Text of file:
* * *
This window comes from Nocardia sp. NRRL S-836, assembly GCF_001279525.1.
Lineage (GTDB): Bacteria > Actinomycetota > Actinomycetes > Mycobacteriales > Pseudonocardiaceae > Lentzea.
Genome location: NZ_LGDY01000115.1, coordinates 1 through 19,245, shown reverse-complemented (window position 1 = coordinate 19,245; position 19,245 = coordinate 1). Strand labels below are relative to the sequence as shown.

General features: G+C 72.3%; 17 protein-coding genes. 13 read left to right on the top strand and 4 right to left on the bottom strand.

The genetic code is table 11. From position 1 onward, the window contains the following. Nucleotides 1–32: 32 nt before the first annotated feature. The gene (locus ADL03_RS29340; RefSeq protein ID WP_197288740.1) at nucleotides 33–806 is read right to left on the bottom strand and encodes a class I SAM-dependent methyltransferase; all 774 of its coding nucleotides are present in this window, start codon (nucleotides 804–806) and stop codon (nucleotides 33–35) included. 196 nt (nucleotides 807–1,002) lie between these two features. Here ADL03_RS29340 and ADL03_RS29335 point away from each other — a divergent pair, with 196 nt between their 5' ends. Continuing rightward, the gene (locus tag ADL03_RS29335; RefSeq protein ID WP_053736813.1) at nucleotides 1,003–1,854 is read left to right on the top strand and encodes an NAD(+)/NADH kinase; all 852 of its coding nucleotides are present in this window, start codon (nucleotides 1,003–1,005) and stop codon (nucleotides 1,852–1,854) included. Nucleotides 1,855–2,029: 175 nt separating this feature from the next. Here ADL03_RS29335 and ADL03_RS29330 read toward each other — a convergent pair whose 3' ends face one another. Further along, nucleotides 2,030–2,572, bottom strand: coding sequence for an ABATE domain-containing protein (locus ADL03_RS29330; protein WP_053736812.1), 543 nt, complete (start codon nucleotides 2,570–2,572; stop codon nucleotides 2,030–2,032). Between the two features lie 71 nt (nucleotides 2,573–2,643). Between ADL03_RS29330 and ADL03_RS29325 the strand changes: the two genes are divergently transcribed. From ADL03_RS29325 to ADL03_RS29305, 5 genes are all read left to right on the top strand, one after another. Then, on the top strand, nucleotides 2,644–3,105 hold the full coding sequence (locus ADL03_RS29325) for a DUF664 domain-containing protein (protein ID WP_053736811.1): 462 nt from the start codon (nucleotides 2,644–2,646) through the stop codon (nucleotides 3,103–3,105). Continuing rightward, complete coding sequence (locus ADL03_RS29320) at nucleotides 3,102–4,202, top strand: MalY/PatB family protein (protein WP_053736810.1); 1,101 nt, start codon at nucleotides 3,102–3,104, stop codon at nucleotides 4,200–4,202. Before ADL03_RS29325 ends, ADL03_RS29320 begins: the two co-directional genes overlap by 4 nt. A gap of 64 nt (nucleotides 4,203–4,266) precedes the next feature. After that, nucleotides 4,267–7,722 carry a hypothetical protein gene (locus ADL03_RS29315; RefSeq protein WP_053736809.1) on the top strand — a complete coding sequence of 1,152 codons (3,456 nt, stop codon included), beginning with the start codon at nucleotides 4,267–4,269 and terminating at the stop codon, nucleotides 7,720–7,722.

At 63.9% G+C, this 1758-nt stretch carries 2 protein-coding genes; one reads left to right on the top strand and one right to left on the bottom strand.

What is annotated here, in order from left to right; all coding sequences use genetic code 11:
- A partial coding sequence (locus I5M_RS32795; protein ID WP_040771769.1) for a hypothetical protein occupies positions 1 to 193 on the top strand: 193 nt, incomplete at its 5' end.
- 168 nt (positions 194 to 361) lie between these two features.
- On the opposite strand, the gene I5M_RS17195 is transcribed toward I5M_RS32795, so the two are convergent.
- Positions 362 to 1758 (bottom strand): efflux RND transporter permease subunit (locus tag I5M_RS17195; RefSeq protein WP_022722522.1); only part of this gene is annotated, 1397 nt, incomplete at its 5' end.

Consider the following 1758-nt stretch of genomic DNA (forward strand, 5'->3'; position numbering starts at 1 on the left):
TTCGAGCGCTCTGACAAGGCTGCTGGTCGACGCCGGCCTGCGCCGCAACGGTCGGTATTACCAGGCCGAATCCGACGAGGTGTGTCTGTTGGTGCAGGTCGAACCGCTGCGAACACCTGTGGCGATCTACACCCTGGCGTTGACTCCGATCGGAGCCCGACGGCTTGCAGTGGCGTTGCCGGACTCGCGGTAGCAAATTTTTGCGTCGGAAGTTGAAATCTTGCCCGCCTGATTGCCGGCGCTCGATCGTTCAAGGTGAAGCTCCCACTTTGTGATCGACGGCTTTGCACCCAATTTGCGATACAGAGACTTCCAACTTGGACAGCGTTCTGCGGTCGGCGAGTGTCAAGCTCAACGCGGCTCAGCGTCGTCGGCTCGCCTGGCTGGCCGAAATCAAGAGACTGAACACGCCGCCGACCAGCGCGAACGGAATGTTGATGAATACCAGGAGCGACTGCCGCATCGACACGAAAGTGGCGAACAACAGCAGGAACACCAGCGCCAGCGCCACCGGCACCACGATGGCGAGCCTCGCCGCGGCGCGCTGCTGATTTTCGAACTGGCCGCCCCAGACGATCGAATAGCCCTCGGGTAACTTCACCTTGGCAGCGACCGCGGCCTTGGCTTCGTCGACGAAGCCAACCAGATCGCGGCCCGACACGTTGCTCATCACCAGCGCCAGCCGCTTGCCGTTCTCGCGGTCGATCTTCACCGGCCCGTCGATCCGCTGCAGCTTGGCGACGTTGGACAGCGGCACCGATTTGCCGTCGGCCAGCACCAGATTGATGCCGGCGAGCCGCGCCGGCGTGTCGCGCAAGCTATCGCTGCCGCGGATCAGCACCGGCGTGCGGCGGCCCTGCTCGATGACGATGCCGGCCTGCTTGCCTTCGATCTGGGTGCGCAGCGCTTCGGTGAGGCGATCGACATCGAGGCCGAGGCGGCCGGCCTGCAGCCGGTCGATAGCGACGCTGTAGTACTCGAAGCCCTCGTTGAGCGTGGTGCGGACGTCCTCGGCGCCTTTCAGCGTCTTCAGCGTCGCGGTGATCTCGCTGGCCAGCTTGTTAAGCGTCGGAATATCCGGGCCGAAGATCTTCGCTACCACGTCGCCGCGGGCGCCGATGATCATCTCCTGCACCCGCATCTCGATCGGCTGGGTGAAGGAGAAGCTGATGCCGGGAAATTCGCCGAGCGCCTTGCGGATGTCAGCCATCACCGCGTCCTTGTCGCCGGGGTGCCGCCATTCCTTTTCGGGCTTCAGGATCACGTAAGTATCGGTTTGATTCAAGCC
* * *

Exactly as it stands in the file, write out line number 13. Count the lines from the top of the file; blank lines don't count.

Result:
TTCGAGCGCTCTGACAAGGCTGCTGGTCGACGCCGGCCTGCGCCGCAACGGTCGGTATTACCAGGCCGAATCCGACGAGGTGTGTCTGTTGGTGCAGGTCGAACCGCTGCGAACACCTGTGGCGATCTACACCCTGGCGTTGACTCCGATCGGAGCCCGACGGCTTGCAGTGGCGTTGCCGGACTCGCGGTAGCAAATTTTTGCGTCGGAAGTTGAAATCTTGCCCGCCTGATTGCCGGCGCTCGATCGTTCAAGGTGAAGCTCCCACTTTGTGATCGACGGCTTTGCACCCAATTTGCGATACAGAGACTTCCAACTTGGACAGCGTTCTGCGGTCGGCGAGTGTCAAGCTCAACGCGGCTCAGCGTCGTCGGCTCGCCTGGCTGGCCGAAATCAAGAGACTGAACACGCCGCCGACCAGCGCGAACGGAATGTTGATGAATACCAGGAGCGACTGCCGCATCGACACGAAAGTGGCGAACAACAGCAGGAACACCAGCGCCAGCGCCACCGGCACCACGATGGCGAGCCTCGCCGCGGCGCGCTGCTGATTTTCGAACTGGCCGCCCCAGACGATCGAATAGCCCTCGGGTAACTTCACCTTGGCAGCGACCGCGGCCTTGGCTTCGTCGACGAAGCCAACCAGATCGCGGCCCGACACGTTGCTCATCACCAGCGCCAGCCGCTTGCCGTTCTCGCGGTCGATCTTCACCGGCCCGTCGATCCGCTGCAGCTTGGCGACGTTGGACAGCGGCACCGATTTGCCGTCGGCCAGCACCAGATTGATGCCGGCGAGCCGCGCCGGCGTGTCGCGCAAGCTATCGCTGCCGCGGATCAGCACCGGCGTGCGGCGGCCCTGCTCGATGACGATGCCGGCCTGCTTGCCTTCGATCTGGGTGCGCAGCGCTTCGGTGAGGCGATCGACATCGAGGCCGAGGCGGCCGGCCTGCAGCCGGTCGATAGCGACGCTGTAGTACTCGAAGCCCTCGTTGAGCGTGGTGCGGACGTCCTCGGCGCCTTTCAGCGTCTTCAGCGTCGCGGTGATCTCGCTGGCCAGCTTGTTAAGCGTCGGAATATCCGGGCCGAAGATCTTCGCTACCACGTCGCCGCGGGCGCCGATGATCATCTCCTGCACCCGCATCTCGATCGGCTGGGTGAAGGAGAAGCTGATGCCGGGAAATTCGCCGAGCGCCTTGCGGATGTCAGCCATCACCGCGTCCTTGTCGCCGGGGTGCCGCCATTCCTTTTCGGGCTTCAGGATCACGTAAGTATCGGTTTGATTCAAGCC